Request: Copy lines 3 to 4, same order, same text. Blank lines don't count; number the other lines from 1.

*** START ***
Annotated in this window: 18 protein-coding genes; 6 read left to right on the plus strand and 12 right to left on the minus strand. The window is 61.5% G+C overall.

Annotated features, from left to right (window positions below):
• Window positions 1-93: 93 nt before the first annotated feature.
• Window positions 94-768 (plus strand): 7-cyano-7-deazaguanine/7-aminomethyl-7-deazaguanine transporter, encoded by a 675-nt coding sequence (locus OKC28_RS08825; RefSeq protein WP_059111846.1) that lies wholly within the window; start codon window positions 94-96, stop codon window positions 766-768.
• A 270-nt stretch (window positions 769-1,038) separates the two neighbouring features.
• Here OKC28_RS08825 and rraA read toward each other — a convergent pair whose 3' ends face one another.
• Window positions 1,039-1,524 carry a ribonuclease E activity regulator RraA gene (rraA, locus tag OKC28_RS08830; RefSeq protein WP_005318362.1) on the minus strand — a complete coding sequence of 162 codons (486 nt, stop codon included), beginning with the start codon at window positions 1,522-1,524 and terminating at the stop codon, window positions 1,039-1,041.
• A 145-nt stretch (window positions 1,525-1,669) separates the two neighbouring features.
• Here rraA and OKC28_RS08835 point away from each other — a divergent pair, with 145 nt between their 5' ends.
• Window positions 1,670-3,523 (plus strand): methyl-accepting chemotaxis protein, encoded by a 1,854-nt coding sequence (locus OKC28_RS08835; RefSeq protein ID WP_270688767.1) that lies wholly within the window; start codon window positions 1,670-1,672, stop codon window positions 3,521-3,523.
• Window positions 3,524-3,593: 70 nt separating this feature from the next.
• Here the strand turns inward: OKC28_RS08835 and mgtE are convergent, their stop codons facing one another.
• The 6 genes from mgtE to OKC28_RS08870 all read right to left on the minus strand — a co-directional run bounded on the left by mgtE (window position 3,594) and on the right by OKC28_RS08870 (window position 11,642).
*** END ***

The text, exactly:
• Window positions 1-93: 93 nt before the first annotated feature.
• Window positions 94-768 (plus strand): 7-cyano-7-deazaguanine/7-aminomethyl-7-deazaguanine transporter, encoded by a 675-nt coding sequence (locus OKC28_RS08825; RefSeq protein WP_059111846.1) that lies wholly within the window; start codon window positions 94-96, stop codon window positions 766-768.